This Cheap Dongle Made My Old Speakers New Again With Bluetooth Audio

There’s an affordable and easy way to turn your headphone jack-equipped, non-Bluetooth speakers into the convenient sound solution you deserve.

Anker Soundsync Bluetooth dongle adds Bluetooth to any old speaker system
Photograph by James Pero
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I’ve known many dongles in my day, but none quite as useful as Anker’s Soundsync. It’s a simple little gadget that solves what, for me at this juncture in my life, is a critical void; Bluetooth audio.

But before I tell you why I love this little black piece of plastic and why you might too, let's turn back the page just a few chapters first.

When purveyors of smartphones (I’m looking at you Apple) decided to move away from the headphone jack, it seemed like nothing short of sacrilege. How could they? Call the move what you will: Apple says the transition was a necessary engineering choice to make room for other, more important, internal components and detractors call it a shameless attempt to force you to buy Bluetooth audio devices like AirPods. I think it’s a little bit of both.

Whatever you think personally, we’re now approaching seven years without the once-guaranteed headphone port (the iPhone 7 was the first model without a 3.5mm port for plugging in headphones) and not being able to wire audio to your phone is just life — not just for iPhone users, but for pretty much all phones. Don’t believe me? Here’s a picture of the Poco F3, a budget phone from China that assuredly would hold onto the headphone jack... right? Wrong.

Et tu, Poco?

Photograph by James Pero

And so here I am in 2023, fresh off a move to a new neighborhood, lacking the comforts of living situations past, and nary a Bluetooth audio device in sight. But speakerless, I am not. In fact, I’m still the rightful owner of a set of M-Audio monitors, which while not being the best monitors in the world, definitely suit my day-to-day needs. That is if I had a non-aggravating way of using them.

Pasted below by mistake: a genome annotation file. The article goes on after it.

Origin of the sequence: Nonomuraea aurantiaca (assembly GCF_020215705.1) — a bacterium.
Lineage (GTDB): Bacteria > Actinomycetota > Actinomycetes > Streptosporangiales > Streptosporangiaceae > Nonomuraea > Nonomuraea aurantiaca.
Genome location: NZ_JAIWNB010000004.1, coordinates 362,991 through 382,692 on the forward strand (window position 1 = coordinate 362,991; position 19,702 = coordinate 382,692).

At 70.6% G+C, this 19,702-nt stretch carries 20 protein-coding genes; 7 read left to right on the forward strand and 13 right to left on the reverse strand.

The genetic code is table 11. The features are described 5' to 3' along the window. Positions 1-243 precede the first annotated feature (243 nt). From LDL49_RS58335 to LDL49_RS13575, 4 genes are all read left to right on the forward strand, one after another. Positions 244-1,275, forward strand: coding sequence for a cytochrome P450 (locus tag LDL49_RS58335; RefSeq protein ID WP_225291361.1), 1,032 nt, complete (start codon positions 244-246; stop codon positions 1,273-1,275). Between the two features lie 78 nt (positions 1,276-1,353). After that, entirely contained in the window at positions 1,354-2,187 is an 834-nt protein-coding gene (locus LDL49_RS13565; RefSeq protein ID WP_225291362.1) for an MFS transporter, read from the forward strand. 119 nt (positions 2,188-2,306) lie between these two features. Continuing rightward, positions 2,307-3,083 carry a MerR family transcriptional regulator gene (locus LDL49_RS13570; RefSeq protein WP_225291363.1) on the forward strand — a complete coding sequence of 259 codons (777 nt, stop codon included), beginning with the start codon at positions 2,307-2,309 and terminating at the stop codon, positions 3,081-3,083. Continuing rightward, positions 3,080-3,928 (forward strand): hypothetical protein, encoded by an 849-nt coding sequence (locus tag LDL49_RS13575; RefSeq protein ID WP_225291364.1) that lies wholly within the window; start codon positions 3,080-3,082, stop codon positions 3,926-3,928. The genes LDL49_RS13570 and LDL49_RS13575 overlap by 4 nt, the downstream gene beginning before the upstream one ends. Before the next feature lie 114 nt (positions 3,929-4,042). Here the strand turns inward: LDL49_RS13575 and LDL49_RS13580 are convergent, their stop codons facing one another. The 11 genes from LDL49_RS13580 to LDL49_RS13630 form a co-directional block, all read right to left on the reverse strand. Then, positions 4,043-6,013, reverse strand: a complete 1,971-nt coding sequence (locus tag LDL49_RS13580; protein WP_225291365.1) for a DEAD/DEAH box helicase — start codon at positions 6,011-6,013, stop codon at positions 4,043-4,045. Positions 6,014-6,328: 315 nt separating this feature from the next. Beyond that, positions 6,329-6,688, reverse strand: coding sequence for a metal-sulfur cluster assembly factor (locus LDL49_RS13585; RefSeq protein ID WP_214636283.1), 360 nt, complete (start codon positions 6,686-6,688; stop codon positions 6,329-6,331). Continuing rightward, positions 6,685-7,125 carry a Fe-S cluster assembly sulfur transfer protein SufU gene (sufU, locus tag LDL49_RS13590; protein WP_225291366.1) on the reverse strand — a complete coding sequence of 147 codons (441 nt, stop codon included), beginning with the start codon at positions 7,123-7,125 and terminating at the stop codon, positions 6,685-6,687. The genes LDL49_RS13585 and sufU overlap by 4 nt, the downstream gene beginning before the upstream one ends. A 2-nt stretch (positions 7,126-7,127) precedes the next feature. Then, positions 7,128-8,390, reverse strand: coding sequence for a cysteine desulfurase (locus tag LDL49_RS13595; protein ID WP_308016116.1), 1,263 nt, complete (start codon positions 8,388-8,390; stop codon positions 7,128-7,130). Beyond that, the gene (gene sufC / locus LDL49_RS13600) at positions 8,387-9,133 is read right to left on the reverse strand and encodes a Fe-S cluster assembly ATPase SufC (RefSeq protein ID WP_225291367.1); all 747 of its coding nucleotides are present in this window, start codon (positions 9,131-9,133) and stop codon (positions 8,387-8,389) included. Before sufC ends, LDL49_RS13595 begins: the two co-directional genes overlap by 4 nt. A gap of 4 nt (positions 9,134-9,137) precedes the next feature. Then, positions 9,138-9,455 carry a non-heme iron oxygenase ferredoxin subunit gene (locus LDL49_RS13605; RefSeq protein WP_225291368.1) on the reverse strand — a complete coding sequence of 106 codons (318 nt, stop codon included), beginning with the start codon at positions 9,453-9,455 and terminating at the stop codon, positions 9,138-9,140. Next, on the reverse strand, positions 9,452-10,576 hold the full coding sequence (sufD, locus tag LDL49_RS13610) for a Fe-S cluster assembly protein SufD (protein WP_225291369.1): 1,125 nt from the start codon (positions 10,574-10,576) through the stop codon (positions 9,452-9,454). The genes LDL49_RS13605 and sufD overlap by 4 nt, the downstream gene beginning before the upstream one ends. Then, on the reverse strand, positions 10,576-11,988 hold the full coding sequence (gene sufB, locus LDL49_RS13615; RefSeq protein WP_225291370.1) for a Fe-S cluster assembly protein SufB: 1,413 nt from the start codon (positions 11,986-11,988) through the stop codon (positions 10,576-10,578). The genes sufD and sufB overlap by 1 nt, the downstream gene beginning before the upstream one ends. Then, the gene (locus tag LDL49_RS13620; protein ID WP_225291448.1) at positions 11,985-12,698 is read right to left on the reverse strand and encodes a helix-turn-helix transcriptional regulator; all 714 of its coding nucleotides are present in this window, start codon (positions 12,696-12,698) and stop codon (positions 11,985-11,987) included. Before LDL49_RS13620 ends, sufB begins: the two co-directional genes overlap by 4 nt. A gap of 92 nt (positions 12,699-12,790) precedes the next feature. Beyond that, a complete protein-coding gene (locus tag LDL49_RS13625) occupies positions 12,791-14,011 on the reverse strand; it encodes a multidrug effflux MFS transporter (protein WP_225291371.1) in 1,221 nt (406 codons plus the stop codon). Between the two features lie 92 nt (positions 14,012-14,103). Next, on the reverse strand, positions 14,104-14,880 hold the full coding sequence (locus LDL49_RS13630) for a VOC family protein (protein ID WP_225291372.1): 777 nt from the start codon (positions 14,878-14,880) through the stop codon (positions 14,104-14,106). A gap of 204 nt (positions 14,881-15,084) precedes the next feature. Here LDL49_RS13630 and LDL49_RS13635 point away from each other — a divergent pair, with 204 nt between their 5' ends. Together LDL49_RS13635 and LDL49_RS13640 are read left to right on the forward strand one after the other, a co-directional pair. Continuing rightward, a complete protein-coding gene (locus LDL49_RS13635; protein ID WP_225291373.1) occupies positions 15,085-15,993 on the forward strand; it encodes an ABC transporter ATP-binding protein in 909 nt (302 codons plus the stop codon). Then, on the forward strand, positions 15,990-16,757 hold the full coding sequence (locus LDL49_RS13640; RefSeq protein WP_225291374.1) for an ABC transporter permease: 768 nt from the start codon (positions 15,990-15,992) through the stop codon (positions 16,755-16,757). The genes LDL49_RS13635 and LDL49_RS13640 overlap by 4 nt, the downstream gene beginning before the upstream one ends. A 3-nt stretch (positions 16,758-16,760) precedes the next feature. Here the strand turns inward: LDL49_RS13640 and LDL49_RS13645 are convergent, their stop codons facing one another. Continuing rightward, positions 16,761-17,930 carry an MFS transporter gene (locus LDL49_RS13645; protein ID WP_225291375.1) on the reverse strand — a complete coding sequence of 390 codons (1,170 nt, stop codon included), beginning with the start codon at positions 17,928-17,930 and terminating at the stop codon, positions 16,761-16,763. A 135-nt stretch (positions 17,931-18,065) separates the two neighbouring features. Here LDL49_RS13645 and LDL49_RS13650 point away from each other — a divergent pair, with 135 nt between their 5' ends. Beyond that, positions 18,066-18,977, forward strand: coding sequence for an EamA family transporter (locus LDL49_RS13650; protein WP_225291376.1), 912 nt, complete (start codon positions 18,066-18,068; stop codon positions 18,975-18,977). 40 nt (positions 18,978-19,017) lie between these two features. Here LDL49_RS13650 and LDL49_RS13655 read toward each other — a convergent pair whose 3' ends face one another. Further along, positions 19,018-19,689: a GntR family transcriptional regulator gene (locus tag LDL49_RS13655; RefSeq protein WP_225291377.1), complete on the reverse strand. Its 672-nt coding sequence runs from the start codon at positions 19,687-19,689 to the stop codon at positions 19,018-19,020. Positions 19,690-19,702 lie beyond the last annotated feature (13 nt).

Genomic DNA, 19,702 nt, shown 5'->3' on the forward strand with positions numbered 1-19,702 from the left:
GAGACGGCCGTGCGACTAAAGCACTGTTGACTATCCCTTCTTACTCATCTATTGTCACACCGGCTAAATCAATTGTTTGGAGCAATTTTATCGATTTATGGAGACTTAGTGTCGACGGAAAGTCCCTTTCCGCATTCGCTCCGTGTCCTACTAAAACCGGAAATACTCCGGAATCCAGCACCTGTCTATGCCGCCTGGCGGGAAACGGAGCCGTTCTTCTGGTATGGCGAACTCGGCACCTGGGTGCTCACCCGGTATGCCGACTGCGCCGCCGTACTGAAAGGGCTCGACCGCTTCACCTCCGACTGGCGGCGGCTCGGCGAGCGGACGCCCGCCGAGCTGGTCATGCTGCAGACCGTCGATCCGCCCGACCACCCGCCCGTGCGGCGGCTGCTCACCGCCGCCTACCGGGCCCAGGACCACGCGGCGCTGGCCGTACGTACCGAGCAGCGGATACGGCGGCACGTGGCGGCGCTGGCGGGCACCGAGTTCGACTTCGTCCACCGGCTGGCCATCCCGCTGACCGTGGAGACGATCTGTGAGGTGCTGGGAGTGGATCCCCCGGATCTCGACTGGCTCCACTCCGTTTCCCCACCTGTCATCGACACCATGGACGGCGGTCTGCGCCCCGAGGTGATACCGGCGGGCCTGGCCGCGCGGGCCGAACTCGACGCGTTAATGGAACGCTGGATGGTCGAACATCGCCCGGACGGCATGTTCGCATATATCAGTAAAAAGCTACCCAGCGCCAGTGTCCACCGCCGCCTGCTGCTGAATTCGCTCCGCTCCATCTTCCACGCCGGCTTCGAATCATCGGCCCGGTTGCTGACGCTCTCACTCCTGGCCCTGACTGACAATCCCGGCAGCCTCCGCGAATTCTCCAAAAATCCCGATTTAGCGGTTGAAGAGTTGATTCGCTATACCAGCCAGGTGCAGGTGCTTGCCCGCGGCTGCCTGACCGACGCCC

Enter Anker’s Soundsync.

The Soundsync is a dongle in the best sense. While it’s technically here just to fix the pain of felled ports, it does so in the least painful way possible — with the power of Bluetooth.

In my case, the issue was turning the headphone jack on my M-Audio monitors into a gateway to Bluetooth. In service of that endeavor, Anker’s Bluetooth-transmitting Soundsync uses a small adapter (a double-sided 3.5mmm jack) that plugs into the Aux port on one end and the dongle on the other.

Once the device is plugged in, all you need to do is power the Soundsync on, find the option under Bluetooth devices on your phone or Bluetooth-compatible device, and boom. You’re in Bluetooth business now, baby.

As far as functionality goes, there’s not much there, but then again, there doesn’t really have to be. There’s an on/off button and two volume buttons on the side if for whatever reason you’re some kind of freak who prefers to control volume manually. The dongle is battery-powered so you’ll have to charge it from time to time. The receiver uses Bluetooth 5.0, so my connection never wavers, and if you’re looking to hook up multiple devices, the Soundsync supports two simultaneous connections.

Listening to 200 Mac DeMarco songs feels a lot easier when you don’t have to hard-wire speakers to a computer.

Video by James Pero

Anker says the Soundsync gets about 12 hours on a charge (not bad for a device as small as this dongle is), and to charge it up, the Soundsync also comes with a micro USB cable. If you’re not into the double-sided adapter, the Soundync also includes a longer 22-inch cable with 3.5mm jacks on either side.

There’s not much to unpack feature-wise, and that’s kind of the beauty of the Soundsync. It truly is a plug-and-play device. Though I’m personally using it at home — I use the aforementioned Poco device as a dedicated media player so that the audio on my primary device remains separate — you can use the dongle in any situation where you need to convert audio from a headphone jack into Bluetooth. Your car, if you drive something older, could be one place you want/need to do that.

Whatever the scenario is, in my experience the Soundsync just works, and that’s really what’s important here. For $30, the Soundsync brought me Bluetooth audio without having to buy an additional speaker or, god forbid, use one of my old laptops with a headphone port just for playing music — I’ve seen this darkness and I wouldn’t wish that world on anyone.

If you’re like me and living in a world with passable speakers but no convenience, do yourself a favor and bring Bluetooth into the fold with the Soundsync.

Photographs by James Pero

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